The Sweet Briar College team tidied up their table of water bottles, leftover snacks, notes and laptops and cleared the way for their demonstration.  They created an account on DevPost, a site dedicated to showcase digital portfolios.  A DevPost entry is also the portal to officially representing your college or university at a hackathon and earning points.  Sponsors streamed by their table and the students worked out their pitch.  One described what they had learned, another pointed out the features of their app, another talked about the benefits of a hackathon, another pointed out the benefits of their college.  By happy coincidence, the kit I had used at a recent college fair was in my car and the students put the materials to good use decorating their table.  They were even interviewed by WTOP — Washington’s largest radio station.

The creativity around the room was inspiring!  Participants came up with creations with laser printers.  One team even came up with a way for children to make 3D printable furniture for their stuffed animals, dolls or barbies.

As I have raised money for Technica and the students know me, they were kind to allow me to take a moment in the program to tell the Sweet Briar College story and to acknowledge the students.  I donned a pink “alumna” shirt over my University of Maryland polo for the occasion. The Sweet Briar College vixens earned loud applause and left with trophies wrapped in pink and green (the school colors).

Technica wrapped up with students hugging one another, paying final visits to sponsors and then streaming out to the awaiting buses and their cars.   The Sweet Briar College team had a four-hour drive home, but they said their excitement would keep them awake.  WTOP aired their story on Technica with Sweet Briar students as the lead story:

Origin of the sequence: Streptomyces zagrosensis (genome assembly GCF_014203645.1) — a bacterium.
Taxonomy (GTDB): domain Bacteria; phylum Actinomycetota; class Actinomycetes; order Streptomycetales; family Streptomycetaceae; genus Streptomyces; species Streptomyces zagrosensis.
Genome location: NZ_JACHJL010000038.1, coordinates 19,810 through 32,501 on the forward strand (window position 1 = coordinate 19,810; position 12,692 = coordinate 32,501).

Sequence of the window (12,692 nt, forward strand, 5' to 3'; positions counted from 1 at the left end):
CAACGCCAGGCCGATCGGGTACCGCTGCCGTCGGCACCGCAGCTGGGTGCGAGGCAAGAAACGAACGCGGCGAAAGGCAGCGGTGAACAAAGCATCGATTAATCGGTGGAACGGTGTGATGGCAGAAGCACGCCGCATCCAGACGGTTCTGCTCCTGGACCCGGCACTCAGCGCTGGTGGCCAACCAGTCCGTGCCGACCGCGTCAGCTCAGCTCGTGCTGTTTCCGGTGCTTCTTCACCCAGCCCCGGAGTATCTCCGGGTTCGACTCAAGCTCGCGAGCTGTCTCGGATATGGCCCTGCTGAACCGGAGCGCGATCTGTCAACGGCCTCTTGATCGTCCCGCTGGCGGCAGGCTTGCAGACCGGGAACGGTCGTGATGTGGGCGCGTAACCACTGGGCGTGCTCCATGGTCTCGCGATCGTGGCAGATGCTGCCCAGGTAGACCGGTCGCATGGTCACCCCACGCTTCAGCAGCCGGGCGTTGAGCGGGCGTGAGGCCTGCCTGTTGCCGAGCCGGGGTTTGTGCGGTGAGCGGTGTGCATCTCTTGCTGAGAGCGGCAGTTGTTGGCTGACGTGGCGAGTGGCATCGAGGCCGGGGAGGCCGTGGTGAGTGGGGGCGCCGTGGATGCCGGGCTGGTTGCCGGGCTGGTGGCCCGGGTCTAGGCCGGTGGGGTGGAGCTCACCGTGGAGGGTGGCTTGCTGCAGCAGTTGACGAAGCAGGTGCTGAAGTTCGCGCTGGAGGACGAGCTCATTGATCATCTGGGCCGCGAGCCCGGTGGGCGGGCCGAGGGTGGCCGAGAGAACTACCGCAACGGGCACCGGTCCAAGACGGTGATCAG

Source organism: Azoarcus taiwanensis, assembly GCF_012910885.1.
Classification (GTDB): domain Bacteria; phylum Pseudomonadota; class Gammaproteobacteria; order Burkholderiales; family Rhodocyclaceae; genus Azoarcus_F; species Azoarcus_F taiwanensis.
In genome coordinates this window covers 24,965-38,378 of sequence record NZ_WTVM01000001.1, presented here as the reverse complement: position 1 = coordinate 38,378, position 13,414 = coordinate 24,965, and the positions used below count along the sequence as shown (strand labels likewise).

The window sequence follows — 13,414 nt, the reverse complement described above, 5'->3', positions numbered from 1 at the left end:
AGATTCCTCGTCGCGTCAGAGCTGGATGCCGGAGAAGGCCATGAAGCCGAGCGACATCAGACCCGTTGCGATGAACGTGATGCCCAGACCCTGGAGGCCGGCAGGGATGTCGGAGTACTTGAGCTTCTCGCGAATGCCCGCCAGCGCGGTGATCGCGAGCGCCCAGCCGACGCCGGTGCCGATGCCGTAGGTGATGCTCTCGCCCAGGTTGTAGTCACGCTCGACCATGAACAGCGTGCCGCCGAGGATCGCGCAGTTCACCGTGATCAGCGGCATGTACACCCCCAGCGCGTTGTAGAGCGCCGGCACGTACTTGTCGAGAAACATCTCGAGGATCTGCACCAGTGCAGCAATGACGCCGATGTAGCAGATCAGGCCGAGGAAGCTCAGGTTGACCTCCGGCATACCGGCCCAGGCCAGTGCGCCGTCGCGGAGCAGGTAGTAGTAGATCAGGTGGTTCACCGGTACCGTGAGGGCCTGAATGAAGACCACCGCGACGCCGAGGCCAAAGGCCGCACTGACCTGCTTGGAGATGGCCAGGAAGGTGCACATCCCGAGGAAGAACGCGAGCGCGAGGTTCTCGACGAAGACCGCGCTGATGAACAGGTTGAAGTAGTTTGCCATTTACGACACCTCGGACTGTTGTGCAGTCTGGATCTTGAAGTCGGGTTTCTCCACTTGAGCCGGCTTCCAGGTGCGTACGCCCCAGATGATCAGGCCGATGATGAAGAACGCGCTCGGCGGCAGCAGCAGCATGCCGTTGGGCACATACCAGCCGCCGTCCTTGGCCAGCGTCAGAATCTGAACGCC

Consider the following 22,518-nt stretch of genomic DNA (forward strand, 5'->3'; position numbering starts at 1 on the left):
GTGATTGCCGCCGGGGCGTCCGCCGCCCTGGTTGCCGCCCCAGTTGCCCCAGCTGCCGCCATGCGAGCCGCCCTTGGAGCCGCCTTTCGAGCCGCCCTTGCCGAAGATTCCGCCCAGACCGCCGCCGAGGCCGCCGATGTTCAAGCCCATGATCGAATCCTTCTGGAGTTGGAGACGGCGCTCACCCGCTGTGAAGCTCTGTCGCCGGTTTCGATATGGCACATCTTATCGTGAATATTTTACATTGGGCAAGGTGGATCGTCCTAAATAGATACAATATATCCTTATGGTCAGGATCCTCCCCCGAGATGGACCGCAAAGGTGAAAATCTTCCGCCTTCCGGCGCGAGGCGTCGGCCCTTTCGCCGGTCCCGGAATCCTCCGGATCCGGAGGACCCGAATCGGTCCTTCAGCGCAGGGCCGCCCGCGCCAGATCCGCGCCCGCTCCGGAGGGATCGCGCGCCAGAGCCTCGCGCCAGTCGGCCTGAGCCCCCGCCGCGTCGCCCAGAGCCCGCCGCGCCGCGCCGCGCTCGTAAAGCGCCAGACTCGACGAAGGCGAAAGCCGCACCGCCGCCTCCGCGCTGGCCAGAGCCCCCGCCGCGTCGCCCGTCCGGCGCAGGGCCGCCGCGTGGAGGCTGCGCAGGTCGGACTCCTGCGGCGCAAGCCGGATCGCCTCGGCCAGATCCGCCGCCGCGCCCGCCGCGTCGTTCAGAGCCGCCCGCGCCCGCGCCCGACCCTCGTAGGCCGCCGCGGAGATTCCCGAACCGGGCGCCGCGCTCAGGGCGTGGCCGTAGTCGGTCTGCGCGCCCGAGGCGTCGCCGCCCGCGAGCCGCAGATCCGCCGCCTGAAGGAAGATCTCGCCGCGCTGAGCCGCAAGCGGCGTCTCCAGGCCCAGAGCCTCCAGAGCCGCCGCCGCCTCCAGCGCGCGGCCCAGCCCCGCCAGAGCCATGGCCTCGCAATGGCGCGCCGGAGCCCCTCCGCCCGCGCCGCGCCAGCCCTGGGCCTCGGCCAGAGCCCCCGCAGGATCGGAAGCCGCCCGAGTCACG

For more insight on hackathons, please visit my son Kent Heckel’s vlog where he provides a video journey through a hackathon (note – this hackathon was from Friday to Sunday):

Over the past three years, I have seen students create amazing projects at hackathons.  Spending a weekend creating is a wholesome way to have fun while boosting skills.

The students of Sweet Briar told me they are looking forward to Pearl Hacks at the University of North Carolina.

There is a hackathon (sometimes two) nearly every weekend of the year.  Check out one near you!  

Photo credit:  Major League Hacking,

Sweet Briar College hackathon team.
Sweet Briar College hackathon team.

Stacey Sickels Locke, CFRE, is a proud graduate of Sweet Briar College, Class of 1988.  She served as an employee of the College in the early 1990s working on the $25 million Campaign.  During that time, she solicited many leadership gifts which make up the current endowment. Since then, she has spent her career building support for higher education and the nonprofit community as a staff member and consultant for boards.  Stacey is a Senior Director of  in the College of Computer, Mathematical and Natural Sciences.  She is working with the Department of Computer Science on a campaign for a new building, the Brendan Iribe Center for Computer Science and Innovation made possible by  the largest gift in the history of the University of Maryland, $31 million.  She is a member of the Association of Fundraising Professionals (AFP), is affiliated (through the University of Maryland) with the Council for Advancement and Support of Education (CASE) and holds a Certified Fund Raising Executive (CFRE) certification from CFRE International.

Follow us....facebooktwitterpinterestlinkedinyoutubeinstagramby feather
Share this....facebooktwittergoogle_plusredditpinterestlinkedinby featherThanks for sharing!

In Front of the Camera saving Sweet Briar: Footage from the Cutting Room Floor….

Jeff Goldberg of WJLA ABC7 (DC) interviews Christine Bump and Stacey Sickels Locke
Jeff Goldberg of WJLA ABC7 (DC) interviews Christine Bump and Stacey Sickels Locke

Normally I use my blog, social media or just about any conversation I am in lately to share about Sweet Briar College and the amazing fight to save it. Tonight I am supposed to be on television.  More precisely, on the news.  WJLA 7 in the DC Metro area will air Part II on Sweet Briar and the efforts to save the College.  You can see Part I here.